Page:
No, I doubt it. It is no secret that we have started work on the project, and we are hoping to have it ready for the fall, in the hope that the regulatory framework of the Cairo Stock Exchange will be ready in time.
Looking at the mutual fund group, you have a division in the UK to organise offshore funds. Could you tell us about this project?

We have three off shore funds at the moment, in listed securities, plus two that we are managing for other companies. We have the Egypt Fund, the MEDA (Middle East and Developing Africa) Fund, and the Regional Telecommunications fund, as well as the High Growth Investment Fund which is highly aggressive. We also manage two small funds of an Islamic nature. We have nine mutual, local funds.

I read that EFG Hermes is adopting the concept of investing in ideas. Could you tell us about your involvement in

This is part of our private equities operations. We have an offshore group called Egypt Fund Partners, which manages a private equity fund called the HORUS fund, and an investment company which is really a private equity fund, called the Arab Investment Company. We are in the process of developing a regional private equity fund that will have a high tech focus. The investment in is part of this strategy.

You have recently signed a partnership with CitiBank. How this is going to effect your operations?

Citibank's acquisition was through a combination of buying existing stocks, and a capital increase, which amounts to 20% of the company. It is a strategic alliance, with no participation in management, but they will have two seats on the board. We believe that this will be a great opportunity for both of us.

The association gives us prestige and credibility outside Egypt, and at the same time the Citibank platform can be used to launch our operations in the area. They have many good contacts, as they have been operating in the region for a long time. They will benefit a great deal from our investment banking capabilities which have been proved both at home in Egypt and abroad. They also have Solomon Smith Barney, and we are co-operating with them very closely in order to develop our investment banking capability outside Egypt. There is also the finance issue - it is good to have a partner that can provide finance quickly in response to new deals.

And this fits into your strategy of expanding into Africa, does it not?

Our main objective is, in 2001, for fifty percent of our revenue to come from outside of Egypt. At the present, around 20% of our income comes from abroad.

Do you think that this is where your future growth will stem from, or are you looking at expanding and diversifying into other areas as well?

We serve the whole spectrum of investment banking; we are involved in brokerage, asset management, corporate finance, private equity and privatisation too. Unless we go into other areas such as insurance or commercial banking, then we will concentrate on our present business areas. We are expanding within our existing spheres of interest into the information technology sector, as I mentioned earlier.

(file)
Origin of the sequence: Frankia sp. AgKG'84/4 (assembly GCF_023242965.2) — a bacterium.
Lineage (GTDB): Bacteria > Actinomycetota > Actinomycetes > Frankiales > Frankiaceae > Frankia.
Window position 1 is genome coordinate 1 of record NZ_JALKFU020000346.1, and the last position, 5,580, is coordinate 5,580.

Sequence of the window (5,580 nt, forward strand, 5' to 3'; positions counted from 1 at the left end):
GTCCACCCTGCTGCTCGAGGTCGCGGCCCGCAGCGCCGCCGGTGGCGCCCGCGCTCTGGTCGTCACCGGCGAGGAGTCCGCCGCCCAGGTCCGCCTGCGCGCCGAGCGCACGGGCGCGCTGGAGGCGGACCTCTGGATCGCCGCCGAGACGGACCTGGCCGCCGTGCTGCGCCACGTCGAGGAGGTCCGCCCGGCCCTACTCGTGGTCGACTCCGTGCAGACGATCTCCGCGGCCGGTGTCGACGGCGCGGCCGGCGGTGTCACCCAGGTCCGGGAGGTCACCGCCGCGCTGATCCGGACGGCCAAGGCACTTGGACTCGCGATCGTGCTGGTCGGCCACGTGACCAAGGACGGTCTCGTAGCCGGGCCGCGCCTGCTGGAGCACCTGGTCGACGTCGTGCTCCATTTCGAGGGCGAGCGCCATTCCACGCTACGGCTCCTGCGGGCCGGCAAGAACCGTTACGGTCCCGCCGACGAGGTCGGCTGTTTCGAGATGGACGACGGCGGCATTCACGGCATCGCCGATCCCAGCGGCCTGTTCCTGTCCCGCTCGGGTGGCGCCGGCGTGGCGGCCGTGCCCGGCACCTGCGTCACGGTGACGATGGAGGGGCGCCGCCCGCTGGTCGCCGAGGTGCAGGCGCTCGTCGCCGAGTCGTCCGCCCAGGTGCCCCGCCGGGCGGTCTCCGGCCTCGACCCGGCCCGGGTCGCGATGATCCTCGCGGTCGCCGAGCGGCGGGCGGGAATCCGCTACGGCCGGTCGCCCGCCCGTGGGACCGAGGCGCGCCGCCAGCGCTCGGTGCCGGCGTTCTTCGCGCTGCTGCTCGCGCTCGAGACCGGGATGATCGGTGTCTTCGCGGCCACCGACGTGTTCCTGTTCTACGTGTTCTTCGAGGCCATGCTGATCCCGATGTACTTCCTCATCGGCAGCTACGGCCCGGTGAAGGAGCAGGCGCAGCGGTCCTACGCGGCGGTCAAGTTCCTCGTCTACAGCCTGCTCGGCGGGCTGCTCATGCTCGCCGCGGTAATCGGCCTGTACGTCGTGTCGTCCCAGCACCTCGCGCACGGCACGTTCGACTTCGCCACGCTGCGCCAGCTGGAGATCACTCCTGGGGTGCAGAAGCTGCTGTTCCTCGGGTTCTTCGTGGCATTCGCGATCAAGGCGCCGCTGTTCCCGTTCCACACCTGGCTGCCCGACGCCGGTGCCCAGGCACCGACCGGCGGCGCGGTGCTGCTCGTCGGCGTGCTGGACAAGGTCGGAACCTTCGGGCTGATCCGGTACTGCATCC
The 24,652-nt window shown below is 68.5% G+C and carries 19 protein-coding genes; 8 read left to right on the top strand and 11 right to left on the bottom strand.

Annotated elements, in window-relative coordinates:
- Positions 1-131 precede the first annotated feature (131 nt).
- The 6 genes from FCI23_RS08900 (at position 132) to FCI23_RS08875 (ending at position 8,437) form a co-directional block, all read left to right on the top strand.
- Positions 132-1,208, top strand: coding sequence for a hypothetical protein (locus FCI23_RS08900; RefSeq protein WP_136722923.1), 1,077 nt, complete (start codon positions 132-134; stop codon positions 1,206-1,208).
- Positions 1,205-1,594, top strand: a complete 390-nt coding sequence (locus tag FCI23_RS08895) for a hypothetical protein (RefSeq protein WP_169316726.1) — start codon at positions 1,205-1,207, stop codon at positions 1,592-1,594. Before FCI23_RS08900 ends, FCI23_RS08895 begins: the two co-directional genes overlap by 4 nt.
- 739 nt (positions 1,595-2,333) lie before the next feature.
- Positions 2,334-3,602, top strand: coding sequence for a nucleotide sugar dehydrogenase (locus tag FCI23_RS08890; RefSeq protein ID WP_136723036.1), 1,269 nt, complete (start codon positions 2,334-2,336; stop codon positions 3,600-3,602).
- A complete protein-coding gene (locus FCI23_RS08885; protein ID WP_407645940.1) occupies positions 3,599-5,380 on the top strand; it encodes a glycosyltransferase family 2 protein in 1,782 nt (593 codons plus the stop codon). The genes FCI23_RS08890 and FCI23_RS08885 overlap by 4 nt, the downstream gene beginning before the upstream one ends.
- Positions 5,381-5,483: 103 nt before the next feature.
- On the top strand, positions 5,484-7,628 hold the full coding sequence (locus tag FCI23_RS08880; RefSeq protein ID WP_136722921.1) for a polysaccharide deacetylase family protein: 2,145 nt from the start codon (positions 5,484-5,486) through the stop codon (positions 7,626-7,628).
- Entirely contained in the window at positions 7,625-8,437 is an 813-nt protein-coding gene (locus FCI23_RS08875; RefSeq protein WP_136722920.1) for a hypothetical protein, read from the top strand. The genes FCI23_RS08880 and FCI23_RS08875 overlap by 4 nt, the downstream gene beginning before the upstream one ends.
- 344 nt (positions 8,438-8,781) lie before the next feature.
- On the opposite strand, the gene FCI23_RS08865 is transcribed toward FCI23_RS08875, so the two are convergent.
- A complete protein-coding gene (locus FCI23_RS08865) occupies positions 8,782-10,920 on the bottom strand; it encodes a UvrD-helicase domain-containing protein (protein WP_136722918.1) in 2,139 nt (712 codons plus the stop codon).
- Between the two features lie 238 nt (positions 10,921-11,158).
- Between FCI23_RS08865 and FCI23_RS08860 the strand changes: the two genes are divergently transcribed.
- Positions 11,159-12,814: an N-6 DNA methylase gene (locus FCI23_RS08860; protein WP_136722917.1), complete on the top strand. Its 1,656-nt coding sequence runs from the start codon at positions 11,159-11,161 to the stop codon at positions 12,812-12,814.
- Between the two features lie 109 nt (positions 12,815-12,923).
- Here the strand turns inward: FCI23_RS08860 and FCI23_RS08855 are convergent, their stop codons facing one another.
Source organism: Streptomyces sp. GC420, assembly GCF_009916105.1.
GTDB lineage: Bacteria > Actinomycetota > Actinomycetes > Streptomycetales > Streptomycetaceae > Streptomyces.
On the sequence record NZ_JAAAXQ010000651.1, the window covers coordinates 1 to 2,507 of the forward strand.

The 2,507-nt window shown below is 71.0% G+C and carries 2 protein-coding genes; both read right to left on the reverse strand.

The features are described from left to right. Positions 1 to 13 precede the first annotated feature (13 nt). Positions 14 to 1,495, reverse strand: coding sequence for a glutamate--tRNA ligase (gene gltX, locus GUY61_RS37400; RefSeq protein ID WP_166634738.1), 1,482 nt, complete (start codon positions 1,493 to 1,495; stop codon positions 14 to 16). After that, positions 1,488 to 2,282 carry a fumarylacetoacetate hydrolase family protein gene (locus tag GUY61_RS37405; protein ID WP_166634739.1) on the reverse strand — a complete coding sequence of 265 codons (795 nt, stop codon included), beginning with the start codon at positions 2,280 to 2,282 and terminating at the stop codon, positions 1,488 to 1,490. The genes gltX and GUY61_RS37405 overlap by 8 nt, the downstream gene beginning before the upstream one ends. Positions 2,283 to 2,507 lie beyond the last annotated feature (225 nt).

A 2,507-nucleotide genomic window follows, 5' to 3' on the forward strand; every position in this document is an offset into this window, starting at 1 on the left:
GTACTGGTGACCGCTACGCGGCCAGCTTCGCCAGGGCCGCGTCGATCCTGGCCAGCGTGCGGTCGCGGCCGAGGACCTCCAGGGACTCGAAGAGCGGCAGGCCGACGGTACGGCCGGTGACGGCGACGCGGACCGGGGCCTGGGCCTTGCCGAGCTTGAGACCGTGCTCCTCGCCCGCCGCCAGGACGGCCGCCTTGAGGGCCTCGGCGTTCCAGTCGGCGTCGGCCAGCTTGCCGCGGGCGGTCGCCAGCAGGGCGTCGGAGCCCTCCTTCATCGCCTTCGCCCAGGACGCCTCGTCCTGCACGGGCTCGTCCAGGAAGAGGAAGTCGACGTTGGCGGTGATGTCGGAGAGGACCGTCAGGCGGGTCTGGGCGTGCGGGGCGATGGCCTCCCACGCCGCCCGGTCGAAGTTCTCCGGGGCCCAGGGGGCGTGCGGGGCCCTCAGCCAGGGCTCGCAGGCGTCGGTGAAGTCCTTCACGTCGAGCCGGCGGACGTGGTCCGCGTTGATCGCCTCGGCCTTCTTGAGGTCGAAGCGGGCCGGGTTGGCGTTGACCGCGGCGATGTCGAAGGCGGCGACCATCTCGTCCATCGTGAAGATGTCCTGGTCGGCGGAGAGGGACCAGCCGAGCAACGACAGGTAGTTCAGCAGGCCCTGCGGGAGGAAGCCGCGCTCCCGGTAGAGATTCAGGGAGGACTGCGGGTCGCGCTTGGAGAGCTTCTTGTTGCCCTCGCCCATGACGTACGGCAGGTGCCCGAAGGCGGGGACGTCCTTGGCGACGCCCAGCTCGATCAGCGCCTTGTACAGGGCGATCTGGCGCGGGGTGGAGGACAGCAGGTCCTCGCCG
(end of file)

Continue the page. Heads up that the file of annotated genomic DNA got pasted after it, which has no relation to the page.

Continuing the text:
Success stories are often a result of the development of innovative ideas into new business opportunities. What have been your greatest success stories in latest years?

Last year we had our first highly contested takeover, in a direct offer situation. It was a long battle, but our client got the deal in the end, and we are proud of that. We have also put together a company called Raya Holding, which is a high tech holding company with telecom, network and IT interests. We merged four smaller companies to make one large one that is growing very fast indeed. We hope to have an IPO some time this year, and already the evaluations are several times greater than they were at the start.

We are also putting together the Orascom Telecommunication deal - this company owns part of Mobinil, a majority of the GSM operations in Jordan, and has just acquired a huge African mobile telecom company. We hope to have an IPO for this company, with any luck, before your supplement is published in Forbes Global. We also put together the IPO of OCI (Orascom Construction Industries), which was well received by the market and has increased its worth considerably. Our asset management firm is moving into more aggressive and advanced funds such as the telecom fund and the developing Africa fund.

In light of recent developments, such as the CitiBank deal, would you say that EFG Hermes is set to become one of the leading powerhouses in the region within the next ten years?

I would say that we already are, but we certainly aim to be the leading investment bank in Africa and the Middle East.

  Read on  

© World INvestment NEws, 2000.
This is the electronic edition of the special country report on Egypt published in Forbes Global Magazine.
August 7th 2000 Issue.
Developed by AgenciaE.Tv